Traveling and Training: How to Make it Work

Travel is a great excuse if you want it to be.

I work nights, weekends and spend upwards of 200 days a year away on the road. And I’m constantly asked the same two questions by colleagues, friends, members of other gyms I visit. Sometimes even players.

How do you manage to not gain weight eating out all the time?

How do you keep up your workout schedule? 

The simple answer is by choice. I choose to not let lifestyle factors get in the way of my goals. I chose to spend the little free time I have at the gym, or to plan ahead when possible with nutrition. It’s taken me years to figure out a system that works (most of the time) for me.

Here are my best tips for keeping your sanity and not losing your gains on the road.

Stick to your program. 

If you’re someone who travels frequently you have to get used to the notion of working out alone. Lifters are used to being on individualized programs, but being in a new gym with no buddies or your coach adds another element.

You have to be mentally strong enough to hit hard reps and sets. Be your own damn cheerleader.

If you’re a CrossFitter you’re thinking, ‘But drop-in WODs are great!’. They are when you travel a handful of times a year. If you’re routinely in different cities you’re at the mercy of their programming and it’s a really easy way to blunt your progress.

Front squat? Again? But you haven’t done anything on the pull-up bar in weeks!

There’s a purpose (hopefully) to all of these boxes GPP programming and your random travel is essentially like cherry picking.

I don’t care if it’s your home box’s programming or something you pay for online. Stick to a program as much as possible. The occasional metcon elsewhere won’t kill you, but having no structure or strength and gymnastics movements will really stall progress for all but the very beginner athletes.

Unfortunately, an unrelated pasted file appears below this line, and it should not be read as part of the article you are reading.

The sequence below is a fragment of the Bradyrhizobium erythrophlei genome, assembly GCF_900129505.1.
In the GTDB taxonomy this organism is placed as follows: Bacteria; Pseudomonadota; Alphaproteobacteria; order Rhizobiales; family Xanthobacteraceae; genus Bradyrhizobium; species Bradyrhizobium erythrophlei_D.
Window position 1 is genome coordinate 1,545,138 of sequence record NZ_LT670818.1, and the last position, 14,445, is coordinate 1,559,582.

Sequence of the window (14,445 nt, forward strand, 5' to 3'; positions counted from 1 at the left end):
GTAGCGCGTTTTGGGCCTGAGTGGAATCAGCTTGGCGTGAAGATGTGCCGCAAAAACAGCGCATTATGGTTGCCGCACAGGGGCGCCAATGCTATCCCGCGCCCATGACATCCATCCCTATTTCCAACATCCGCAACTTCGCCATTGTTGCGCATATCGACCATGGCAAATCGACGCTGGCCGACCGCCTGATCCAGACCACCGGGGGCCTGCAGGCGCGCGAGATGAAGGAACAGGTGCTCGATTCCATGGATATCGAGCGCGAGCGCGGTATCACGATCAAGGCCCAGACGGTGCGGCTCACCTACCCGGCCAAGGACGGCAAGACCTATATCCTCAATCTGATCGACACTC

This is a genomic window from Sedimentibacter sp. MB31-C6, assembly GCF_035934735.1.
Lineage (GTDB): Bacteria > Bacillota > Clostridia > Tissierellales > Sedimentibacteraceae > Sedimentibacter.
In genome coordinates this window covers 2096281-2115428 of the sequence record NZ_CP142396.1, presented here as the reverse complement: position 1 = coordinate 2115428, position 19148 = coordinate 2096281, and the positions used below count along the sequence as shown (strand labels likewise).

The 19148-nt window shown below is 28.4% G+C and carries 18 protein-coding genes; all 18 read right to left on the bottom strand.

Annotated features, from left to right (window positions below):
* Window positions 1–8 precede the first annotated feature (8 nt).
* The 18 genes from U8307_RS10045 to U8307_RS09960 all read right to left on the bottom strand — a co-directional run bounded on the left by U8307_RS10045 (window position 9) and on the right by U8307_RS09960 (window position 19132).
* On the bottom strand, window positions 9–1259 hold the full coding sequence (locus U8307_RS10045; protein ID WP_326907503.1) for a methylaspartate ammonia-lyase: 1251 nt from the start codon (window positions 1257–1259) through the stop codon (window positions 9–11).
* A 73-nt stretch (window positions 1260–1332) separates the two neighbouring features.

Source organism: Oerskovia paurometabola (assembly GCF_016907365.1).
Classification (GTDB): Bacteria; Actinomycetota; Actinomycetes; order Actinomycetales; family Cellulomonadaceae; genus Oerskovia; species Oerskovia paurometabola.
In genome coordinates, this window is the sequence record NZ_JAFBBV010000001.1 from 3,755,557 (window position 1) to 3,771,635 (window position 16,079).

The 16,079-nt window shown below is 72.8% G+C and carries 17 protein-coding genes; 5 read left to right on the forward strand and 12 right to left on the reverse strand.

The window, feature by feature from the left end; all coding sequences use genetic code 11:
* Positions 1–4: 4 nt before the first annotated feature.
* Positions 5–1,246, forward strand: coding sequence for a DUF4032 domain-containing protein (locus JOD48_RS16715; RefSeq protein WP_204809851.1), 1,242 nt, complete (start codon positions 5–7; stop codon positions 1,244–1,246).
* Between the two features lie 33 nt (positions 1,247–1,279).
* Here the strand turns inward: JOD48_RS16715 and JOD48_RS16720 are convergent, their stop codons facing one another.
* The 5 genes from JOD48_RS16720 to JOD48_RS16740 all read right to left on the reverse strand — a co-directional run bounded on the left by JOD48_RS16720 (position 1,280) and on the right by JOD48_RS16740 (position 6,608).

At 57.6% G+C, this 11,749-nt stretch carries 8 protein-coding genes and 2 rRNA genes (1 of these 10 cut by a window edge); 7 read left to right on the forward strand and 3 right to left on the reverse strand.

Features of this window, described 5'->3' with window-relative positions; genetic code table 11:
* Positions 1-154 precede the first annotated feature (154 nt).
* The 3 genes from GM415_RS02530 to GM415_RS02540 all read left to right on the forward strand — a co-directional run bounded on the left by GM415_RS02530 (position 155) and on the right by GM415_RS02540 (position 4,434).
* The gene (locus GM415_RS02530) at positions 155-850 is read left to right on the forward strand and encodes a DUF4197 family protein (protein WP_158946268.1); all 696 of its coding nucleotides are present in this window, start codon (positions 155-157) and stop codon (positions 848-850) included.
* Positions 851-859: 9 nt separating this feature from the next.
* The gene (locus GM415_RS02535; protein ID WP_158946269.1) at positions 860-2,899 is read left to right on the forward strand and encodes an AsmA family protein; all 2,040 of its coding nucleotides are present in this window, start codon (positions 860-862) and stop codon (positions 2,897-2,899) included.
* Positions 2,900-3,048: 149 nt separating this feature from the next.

Do your research. 

Because you can’t always stick to your programming at every gym. For lifters, more and more CrossFit gyms are adding open gym hours and platforms. Do your homework before you go to a city and look at the schedule.

Can you go during peak times and still accomplish what you need to? Can you drop weight? I’ve been to places in New York and San Francisco where you aren’t allowed to. That can be dicey on max-out days.

There are ways to try to get around it. Network. I’m part of a few communities on Facebook and I’ll generally solicit advice/recommendations for upcoming cities. Very often, someone knows someone who coaches at/owns/attends a gym in that area. Sometimes all it takes is mentioning a name to get to attend members-only open gym or to score a discounted drop-in rate.

If that doesn’t work, call ahead and state your case (nicely, obviously.)


I don’t remember the last time I didn’t wear gym clothes on the airplane. First, it’s comfortable. But more importantly you have to eliminate excuses whenever you can. Travel delays or unexpected traffic has taken away my plans for a hotel nap or lunch with a friend who lives in the destination city.

But my training is the last thing that goes.

I’ve gotten off the plane and shown up to many gyms with all of my luggage. I also try to find gyms with showers so I can avoid making another stop at the hotel and go right to work. Since most people work during the day, bring your luggage with you if you have to. Have your gym clothes, and snacks, ready so you don’t waste time. If it’s that important to you, you have to find a way.

Are there things that happen in travel way out of your control? Yes. But if I can take the 45 minutes it would’ve taken to get to my hotel, check in and unpack and instead use it to get through most of my daily training? It’s an easy choice.